Writing for FT Adviser following the FCA’s latest consultation in response to the UK Investment Research Review, Tax Litigation and Resolution partner Giles Salmond outlined some of the remaining confusion surrounding VAT exemption rules and their development post-Brexit.

Many financial services are exempt from VAT, including the management of certain regulated funds such as open-ended investment companies (OIECs) and authorised unit trusts (known as special investment funds or “SIFs”).

Financial services that do not fall within UK VAT legislation for exemptions will be subject to 20% VAT. This cost is often borne by the investor. Investment research, used by asset managers to make investment decisions, is not covered by the VAT exemption and is subject to VAT. However, if the research service is paid for together with and ancillary to a VAT exempt execution service, there is no VAT on the research element as the overall execution service is exempt. Such is the complexity of our VAT system.

Following the implementation of the updated EU Markets in Financial Instruments Directive (known as MiFID II), the VAT liability of investment research came under the spotlight.

The resulting Financial Conduct Authority (FCA) rules, which came into force at the beginning of 2018, prevent UK asset managers from purchasing research with so-called “bundled payments” of research and execution services. That is unless the payment is made from a research payment account (RPA), which requires the asset manager to agree a separate research charge with its clients.

As a result of these 2018 changes, HMRC updated its publicly available internal guidance to assist the investment industry with the VAT treatment of research services. As HMRC was then constrained by UK VAT legislation and EU case law, it was only able to say that research services (adopting the MiFID II definition) were VAT exempt if they were services provided to a fund manager as part of an “outsourced” fund management service of a SIF.

The VAT treatment of investment research services may need to be revisited in light of the ‘Payment Optionality for Investment Research’ consultation launched by the FCA earlier this month (April 2024). This consultation is in response to one of the recommendations of the UK Investment Research Review (“IRR”) published by the independent panel’s chair, Rachel Kent, on 10 July 2023. The chancellor of the exchequer requested this review following the announcement of the so-called ‘Edinburgh Reforms’, designed to make the UK more attractive for investors and the investment industry post-Brexit.

The IRR panel noted that respondents to their call for evidence had concerns about the MiFID II changes, including the imposition of VAT on UK investment research, and that it would be helpful for research services to be VAT-exempt.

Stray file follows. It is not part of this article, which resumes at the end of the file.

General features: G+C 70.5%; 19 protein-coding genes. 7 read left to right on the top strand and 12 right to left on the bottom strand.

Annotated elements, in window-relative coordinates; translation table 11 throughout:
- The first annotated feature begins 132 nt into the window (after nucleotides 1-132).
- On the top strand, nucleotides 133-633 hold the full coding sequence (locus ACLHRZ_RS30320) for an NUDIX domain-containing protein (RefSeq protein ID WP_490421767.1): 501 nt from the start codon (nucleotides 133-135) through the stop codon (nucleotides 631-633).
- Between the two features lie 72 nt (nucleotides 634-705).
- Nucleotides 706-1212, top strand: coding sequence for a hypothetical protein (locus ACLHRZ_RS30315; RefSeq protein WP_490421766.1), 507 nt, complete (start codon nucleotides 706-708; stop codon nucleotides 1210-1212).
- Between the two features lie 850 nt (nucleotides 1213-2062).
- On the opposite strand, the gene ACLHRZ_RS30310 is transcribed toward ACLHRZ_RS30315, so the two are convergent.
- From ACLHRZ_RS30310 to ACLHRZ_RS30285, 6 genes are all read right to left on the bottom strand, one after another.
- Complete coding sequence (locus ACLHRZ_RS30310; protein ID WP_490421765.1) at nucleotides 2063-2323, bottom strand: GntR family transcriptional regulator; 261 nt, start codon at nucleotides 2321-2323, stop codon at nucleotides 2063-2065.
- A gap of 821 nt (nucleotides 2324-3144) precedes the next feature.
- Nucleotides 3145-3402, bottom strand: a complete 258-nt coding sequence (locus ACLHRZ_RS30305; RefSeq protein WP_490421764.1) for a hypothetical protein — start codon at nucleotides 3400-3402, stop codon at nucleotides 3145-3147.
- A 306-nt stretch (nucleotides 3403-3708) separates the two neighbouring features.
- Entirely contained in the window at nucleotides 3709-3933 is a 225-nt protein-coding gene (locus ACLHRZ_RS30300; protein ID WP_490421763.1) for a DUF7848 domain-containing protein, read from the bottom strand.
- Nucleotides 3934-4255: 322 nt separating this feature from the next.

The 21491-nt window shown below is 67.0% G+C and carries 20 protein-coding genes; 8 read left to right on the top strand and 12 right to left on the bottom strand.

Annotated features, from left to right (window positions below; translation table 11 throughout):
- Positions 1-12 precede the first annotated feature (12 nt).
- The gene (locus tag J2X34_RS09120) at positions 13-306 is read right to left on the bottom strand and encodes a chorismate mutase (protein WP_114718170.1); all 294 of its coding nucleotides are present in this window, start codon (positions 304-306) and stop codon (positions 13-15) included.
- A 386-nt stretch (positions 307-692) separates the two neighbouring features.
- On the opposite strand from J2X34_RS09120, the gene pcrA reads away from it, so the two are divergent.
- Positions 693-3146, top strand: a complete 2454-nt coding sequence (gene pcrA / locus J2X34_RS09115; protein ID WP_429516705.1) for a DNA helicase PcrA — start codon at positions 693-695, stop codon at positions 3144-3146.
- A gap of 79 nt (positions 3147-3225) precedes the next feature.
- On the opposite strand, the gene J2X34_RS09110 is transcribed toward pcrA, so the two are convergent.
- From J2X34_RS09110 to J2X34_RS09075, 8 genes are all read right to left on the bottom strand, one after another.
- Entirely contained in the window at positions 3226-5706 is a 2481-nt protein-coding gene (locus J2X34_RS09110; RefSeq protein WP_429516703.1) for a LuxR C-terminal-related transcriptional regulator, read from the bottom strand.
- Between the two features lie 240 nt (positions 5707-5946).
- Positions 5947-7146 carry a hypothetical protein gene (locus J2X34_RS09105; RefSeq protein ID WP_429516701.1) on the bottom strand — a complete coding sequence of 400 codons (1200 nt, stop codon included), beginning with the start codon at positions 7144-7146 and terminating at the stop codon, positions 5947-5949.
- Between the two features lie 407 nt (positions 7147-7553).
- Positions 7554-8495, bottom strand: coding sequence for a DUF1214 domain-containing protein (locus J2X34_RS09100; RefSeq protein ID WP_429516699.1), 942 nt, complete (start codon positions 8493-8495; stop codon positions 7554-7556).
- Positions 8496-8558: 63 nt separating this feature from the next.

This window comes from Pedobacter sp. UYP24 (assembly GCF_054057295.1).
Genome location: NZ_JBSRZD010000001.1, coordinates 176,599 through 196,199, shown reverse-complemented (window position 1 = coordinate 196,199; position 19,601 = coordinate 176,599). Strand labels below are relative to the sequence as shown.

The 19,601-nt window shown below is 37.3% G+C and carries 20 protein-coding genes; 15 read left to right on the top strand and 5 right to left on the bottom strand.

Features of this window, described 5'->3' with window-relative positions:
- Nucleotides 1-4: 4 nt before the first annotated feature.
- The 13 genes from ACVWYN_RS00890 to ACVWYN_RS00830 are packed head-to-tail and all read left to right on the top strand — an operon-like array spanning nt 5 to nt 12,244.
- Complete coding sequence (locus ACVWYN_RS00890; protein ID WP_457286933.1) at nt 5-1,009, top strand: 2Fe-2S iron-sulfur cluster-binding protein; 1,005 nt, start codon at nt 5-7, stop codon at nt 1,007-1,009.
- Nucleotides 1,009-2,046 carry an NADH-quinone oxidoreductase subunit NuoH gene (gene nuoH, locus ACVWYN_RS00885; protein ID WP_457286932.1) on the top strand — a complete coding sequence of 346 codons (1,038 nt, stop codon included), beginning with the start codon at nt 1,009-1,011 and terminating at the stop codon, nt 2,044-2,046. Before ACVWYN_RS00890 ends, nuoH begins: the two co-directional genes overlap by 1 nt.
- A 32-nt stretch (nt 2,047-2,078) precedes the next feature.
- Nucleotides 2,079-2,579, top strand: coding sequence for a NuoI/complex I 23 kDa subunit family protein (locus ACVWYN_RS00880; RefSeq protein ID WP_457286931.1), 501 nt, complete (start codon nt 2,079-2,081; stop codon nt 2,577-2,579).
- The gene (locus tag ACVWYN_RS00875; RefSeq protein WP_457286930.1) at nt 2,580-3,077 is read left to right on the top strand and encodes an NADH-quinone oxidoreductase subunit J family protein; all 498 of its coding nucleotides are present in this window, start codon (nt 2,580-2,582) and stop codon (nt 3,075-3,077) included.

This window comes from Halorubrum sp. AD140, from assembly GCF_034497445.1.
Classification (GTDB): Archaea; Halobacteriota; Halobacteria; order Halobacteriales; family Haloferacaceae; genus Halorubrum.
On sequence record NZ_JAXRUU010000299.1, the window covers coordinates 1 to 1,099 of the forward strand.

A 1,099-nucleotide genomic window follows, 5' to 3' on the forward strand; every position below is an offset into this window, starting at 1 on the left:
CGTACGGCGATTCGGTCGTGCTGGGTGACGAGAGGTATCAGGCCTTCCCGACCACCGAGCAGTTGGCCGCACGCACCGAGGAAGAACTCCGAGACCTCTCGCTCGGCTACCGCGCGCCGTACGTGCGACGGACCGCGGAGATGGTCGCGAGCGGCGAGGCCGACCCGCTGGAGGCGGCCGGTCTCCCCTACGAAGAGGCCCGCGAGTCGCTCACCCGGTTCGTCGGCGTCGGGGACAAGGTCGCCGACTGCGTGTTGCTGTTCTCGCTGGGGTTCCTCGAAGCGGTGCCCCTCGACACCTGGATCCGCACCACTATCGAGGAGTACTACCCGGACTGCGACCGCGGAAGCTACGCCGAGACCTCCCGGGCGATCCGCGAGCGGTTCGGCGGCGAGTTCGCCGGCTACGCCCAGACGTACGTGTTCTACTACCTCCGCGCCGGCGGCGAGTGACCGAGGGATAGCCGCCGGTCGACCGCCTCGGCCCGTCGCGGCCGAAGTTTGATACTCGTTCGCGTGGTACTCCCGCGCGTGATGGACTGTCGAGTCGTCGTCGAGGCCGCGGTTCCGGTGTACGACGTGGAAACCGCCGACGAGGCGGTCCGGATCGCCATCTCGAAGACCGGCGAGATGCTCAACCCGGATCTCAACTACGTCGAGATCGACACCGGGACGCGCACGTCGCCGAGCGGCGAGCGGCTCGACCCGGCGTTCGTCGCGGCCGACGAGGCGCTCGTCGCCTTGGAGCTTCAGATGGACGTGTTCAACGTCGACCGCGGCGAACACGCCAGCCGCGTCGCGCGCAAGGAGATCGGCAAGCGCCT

The FCA’s latest consultation is in response to the IRR’s second recommendation to “allow additional optionality for paying for investment research”. The FCA acknowledges that the RPA is complex and difficult to use and that larger firms often do not use it as they can either conduct the research in-house or absorb third-party research costs. The IRR found that this model meant third-party commissioned research is less likely to become widely available and may lead to less research being commissioned, particularly in a market downturn.

The FCA proposes to introduce an additional payment option to enable firms, such as asset managers, who wish to buy investment research to use joint (or “bundled”) payments for third-party research and execution services, provided the firm meets certain requirements or “guardrails”.

These guardrails would include firms establishing (amongst other regulatory requirements) a formal policy on the use of the approach, a budget for the amount of third-party research to be purchased, and ongoing assessment of research value and price. The guardrails have been proposed in the light of the IRR’s recommendations, to maintain transparency and sufficient regulatory alignment with competitors in the US and EU so as not to disadvantage the market.

The FCA is asking for comments on its proposals by 5 June 2024. If the proposals are adopted, this additional bundled payment option will not necessarily enable third-party investment research services paid with execution services to become VAT exempt.

Depending upon how the FCA draws up the new rules and how the firms implement them, it may, in some instances, be easier for the VAT exemption to be applied where the research is bought in and can be specifically allocated as part of the management of a SIF, but this will not be straightforward. The FCA’s proposals do not make the VAT position any clearer, which may lead to further uncertainty unless this is addressed by HMRC.



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